Deeds Not Words
June Purvis explores the career of Emmeline Pankhurst.
Emmeline Pankhurst is remembered as the heroine of the Women’s Social and Political Union (WSPU or the Union), the most notorious of the groups campaigning for the parliamentary vote for women on equal terms with men in Edwardian Britain. She founded the WSPU in 1903 as a women-only organisation and under her leadership the deeds of her followers grabbed the imagination of the public.
The popularity of the suffragette movement was evident when Midge Mackenzie’s television series, Shoulder to Shoulder, was shown in 1974. Twenty-five years later, Emmeline Pankhurst topped the polls among Observer and Daily Mirror readers as the woman of the twentieth century. However, most historians have presented her in a negative manner.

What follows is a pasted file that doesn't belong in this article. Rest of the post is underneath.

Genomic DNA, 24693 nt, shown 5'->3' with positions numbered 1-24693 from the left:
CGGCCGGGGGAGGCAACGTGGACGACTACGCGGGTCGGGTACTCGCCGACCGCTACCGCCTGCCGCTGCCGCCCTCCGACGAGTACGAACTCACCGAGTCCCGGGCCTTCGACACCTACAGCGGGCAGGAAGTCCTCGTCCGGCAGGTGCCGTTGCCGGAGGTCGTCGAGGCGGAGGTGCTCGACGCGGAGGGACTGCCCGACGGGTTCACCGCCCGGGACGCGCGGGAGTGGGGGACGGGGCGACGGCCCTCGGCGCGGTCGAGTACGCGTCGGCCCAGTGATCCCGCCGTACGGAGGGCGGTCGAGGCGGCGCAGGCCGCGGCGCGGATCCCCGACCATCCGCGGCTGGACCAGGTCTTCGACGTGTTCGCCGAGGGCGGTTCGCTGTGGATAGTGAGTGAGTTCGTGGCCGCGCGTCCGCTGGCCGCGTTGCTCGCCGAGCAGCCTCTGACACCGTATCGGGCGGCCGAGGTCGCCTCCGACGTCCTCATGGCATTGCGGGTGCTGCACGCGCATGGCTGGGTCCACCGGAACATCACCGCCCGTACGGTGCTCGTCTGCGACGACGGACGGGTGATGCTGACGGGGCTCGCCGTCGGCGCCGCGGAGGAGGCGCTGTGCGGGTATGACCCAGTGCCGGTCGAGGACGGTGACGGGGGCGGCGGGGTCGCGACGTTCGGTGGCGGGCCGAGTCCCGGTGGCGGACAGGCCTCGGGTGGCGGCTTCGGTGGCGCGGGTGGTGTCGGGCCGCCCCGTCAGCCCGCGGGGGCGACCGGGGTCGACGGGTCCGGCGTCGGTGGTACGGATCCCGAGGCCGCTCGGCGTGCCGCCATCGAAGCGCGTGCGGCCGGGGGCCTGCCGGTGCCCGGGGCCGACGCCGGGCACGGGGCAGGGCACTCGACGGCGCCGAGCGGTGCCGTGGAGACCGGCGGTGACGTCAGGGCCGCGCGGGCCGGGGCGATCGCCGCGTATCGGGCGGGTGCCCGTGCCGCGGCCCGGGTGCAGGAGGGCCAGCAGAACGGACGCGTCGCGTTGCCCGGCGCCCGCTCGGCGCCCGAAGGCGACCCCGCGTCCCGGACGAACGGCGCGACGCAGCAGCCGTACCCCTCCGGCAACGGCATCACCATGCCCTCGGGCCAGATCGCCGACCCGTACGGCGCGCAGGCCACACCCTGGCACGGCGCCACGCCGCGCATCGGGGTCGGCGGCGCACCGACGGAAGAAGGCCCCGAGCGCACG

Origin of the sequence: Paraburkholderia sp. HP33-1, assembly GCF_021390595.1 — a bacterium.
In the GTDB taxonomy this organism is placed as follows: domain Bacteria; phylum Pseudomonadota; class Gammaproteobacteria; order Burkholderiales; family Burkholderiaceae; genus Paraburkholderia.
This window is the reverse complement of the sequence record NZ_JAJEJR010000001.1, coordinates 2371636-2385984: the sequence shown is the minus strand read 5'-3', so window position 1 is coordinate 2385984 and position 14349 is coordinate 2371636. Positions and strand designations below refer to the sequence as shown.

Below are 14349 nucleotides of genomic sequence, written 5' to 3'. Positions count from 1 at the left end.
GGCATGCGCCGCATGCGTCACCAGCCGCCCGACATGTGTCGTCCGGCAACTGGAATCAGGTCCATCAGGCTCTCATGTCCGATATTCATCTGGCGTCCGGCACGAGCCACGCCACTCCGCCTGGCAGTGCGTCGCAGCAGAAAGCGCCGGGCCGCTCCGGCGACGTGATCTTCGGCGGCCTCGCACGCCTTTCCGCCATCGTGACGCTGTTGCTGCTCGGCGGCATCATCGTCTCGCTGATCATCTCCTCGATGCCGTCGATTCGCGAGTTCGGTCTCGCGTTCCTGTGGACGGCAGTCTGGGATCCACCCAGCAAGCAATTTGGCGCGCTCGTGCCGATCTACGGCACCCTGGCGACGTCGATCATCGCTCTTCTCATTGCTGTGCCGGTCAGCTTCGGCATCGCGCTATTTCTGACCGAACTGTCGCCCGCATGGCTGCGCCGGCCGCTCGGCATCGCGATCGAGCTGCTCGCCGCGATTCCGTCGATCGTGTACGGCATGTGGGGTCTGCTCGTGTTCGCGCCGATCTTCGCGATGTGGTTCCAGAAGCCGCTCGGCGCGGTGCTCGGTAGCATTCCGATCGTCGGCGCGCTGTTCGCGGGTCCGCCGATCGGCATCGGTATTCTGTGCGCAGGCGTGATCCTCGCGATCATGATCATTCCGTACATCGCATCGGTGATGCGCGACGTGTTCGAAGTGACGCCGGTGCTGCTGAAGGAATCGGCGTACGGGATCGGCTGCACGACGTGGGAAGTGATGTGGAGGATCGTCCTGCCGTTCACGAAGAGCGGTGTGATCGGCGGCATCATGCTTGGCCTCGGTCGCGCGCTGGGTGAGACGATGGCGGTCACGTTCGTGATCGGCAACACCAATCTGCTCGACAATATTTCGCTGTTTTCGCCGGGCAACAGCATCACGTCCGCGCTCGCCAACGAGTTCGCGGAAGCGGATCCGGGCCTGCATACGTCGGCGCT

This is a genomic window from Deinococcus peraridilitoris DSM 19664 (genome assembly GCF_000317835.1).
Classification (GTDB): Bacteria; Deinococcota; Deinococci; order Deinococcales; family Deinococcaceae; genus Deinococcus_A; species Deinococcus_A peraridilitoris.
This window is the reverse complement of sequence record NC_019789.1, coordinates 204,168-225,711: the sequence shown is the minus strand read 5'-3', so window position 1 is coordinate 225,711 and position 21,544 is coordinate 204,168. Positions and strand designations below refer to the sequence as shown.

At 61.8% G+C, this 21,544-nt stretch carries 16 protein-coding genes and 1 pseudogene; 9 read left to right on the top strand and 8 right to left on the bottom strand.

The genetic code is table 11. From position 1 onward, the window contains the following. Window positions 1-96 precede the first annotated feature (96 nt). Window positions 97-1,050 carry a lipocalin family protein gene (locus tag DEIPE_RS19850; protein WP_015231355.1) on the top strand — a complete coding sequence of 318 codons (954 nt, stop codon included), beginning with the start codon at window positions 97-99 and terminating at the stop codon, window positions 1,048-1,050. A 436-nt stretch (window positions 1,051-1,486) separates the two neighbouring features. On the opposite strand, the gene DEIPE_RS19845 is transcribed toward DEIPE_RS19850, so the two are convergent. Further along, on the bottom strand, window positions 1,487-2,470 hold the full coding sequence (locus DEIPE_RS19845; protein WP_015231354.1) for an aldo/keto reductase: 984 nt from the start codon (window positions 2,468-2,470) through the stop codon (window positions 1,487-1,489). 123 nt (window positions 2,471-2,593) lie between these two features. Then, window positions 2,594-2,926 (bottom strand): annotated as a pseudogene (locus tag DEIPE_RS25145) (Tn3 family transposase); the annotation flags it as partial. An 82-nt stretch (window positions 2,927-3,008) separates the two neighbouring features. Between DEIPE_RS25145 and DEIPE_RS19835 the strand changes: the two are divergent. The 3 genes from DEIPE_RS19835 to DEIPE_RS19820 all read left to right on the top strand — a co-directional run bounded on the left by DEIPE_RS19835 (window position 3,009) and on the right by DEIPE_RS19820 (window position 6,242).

The most influential account of the votes for women campaign, The Suffragette Movement (1931) was written by Sylvia Pankhurst, the middle of Emmeline’s three daughters, from whom she was estranged at the time of her death in 1928. Sylvia had often been at odds with the views of her mother and Christabel, her elder sister and the organising secretary of the WSPU – and their mother’s favourite child. Writing not just as an angry socialist but also as a rejected daughter, Sylvia presented her mother as a traitor to the socialist cause, a failed leader and a failed mother, easily swayed by Christabel. Both Emmeline and Christabel were represented as moving further and further to the political right.